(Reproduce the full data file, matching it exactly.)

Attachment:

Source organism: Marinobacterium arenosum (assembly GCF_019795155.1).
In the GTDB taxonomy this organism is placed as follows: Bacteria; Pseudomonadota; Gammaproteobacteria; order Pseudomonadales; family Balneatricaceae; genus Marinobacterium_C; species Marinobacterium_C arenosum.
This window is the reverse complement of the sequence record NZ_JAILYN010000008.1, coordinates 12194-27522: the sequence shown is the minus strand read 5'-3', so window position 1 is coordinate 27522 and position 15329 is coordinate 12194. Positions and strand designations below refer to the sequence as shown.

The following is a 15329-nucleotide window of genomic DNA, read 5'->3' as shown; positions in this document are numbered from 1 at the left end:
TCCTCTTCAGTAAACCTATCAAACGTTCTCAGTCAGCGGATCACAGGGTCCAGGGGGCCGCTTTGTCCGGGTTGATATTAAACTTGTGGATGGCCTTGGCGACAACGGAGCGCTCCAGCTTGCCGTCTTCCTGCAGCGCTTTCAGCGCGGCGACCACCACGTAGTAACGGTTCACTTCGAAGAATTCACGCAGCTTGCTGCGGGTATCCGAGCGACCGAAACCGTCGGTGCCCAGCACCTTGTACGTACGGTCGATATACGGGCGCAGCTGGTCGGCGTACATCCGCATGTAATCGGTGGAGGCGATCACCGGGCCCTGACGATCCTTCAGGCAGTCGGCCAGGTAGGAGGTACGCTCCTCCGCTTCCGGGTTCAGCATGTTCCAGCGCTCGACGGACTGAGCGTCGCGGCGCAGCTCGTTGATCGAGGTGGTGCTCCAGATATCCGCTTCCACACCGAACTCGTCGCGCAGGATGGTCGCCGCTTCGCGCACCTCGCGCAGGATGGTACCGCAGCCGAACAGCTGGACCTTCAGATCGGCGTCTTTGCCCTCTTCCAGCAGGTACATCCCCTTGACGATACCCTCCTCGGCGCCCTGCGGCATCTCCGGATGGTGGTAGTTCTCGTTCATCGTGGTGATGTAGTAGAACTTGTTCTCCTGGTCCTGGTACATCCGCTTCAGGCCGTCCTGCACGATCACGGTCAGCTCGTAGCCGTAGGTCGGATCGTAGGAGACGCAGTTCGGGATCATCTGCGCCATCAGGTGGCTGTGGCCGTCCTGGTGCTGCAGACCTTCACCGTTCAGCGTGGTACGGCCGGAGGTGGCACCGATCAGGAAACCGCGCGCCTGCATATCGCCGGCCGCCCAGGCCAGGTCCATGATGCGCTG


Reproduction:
Source organism: Marinobacterium arenosum (assembly GCF_019795155.1).
In the GTDB taxonomy this organism is placed as follows: Bacteria; Pseudomonadota; Gammaproteobacteria; order Pseudomonadales; family Balneatricaceae; genus Marinobacterium_C; species Marinobacterium_C arenosum.
This window is the reverse complement of the sequence record NZ_JAILYN010000008.1, coordinates 12194-27522: the sequence shown is the minus strand read 5'-3', so window position 1 is coordinate 27522 and position 15329 is coordinate 12194. Positions and strand designations below refer to the sequence as shown.

The following is a 15329-nucleotide window of genomic DNA, read 5'->3' as shown; positions in this document are numbered from 1 at the left end:
TCCTCTTCAGTAAACCTATCAAACGTTCTCAGTCAGCGGATCACAGGGTCCAGGGGGCCGCTTTGTCCGGGTTGATATTAAACTTGTGGATGGCCTTGGCGACAACGGAGCGCTCCAGCTTGCCGTCTTCCTGCAGCGCTTTCAGCGCGGCGACCACCACGTAGTAACGGTTCACTTCGAAGAATTCACGCAGCTTGCTGCGGGTATCCGAGCGACCGAAACCGTCGGTGCCCAGCACCTTGTACGTACGGTCGATATACGGGCGCAGCTGGTCGGCGTACATCCGCATGTAATCGGTGGAGGCGATCACCGGGCCCTGACGATCCTTCAGGCAGTCGGCCAGGTAGGAGGTACGCTCCTCCGCTTCCGGGTTCAGCATGTTCCAGCGCTCGACGGACTGAGCGTCGCGGCGCAGCTCGTTGATCGAGGTGGTGCTCCAGATATCCGCTTCCACACCGAACTCGTCGCGCAGGATGGTCGCCGCTTCGCGCACCTCGCGCAGGATGGTACCGCAGCCGAACAGCTGGACCTTCAGATCGGCGTCTTTGCCCTCTTCCAGCAGGTACATCCCCTTGACGATACCCTCCTCGGCGCCCTGCGGCATCTCCGGATGGTGGTAGTTCTCGTTCATCGTGGTGATGTAGTAGAACTTGTTCTCCTGGTCCTGGTACATCCGCTTCAGGCCGTCCTGCACGATCACGGTCAGCTCGTAGCCGTAGGTCGGATCGTAGGAGACGCAGTTCGGGATCATCTGCGCCATCAGGTGGCTGTGGCCGTCCTGGTGCTGCAGACCTTCACCGTTCAGCGTGGTACGGCCGGAGGTGGCACCGATCAGGAAACCGCGCGCCTGCATATCGCCGGCCGCCCAGGCCAGGTCCATGATGCGCTG